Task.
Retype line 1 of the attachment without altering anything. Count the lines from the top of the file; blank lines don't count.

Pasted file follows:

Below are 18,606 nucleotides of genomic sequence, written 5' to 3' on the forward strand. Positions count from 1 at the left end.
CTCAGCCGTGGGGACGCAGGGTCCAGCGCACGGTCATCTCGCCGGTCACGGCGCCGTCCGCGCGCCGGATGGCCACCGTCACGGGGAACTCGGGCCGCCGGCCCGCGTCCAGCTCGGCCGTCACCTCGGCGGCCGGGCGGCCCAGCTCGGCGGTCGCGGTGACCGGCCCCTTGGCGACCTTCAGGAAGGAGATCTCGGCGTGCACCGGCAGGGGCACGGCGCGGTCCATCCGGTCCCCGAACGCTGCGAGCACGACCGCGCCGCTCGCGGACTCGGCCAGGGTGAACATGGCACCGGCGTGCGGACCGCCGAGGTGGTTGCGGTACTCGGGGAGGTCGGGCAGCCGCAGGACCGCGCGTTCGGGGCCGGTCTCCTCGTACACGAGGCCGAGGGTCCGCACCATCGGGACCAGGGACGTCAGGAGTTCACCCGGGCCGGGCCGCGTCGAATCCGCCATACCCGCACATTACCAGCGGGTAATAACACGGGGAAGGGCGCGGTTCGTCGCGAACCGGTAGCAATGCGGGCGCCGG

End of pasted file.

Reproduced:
Below are 18,606 nucleotides of genomic sequence, written 5' to 3' on the forward strand. Positions count from 1 at the left end.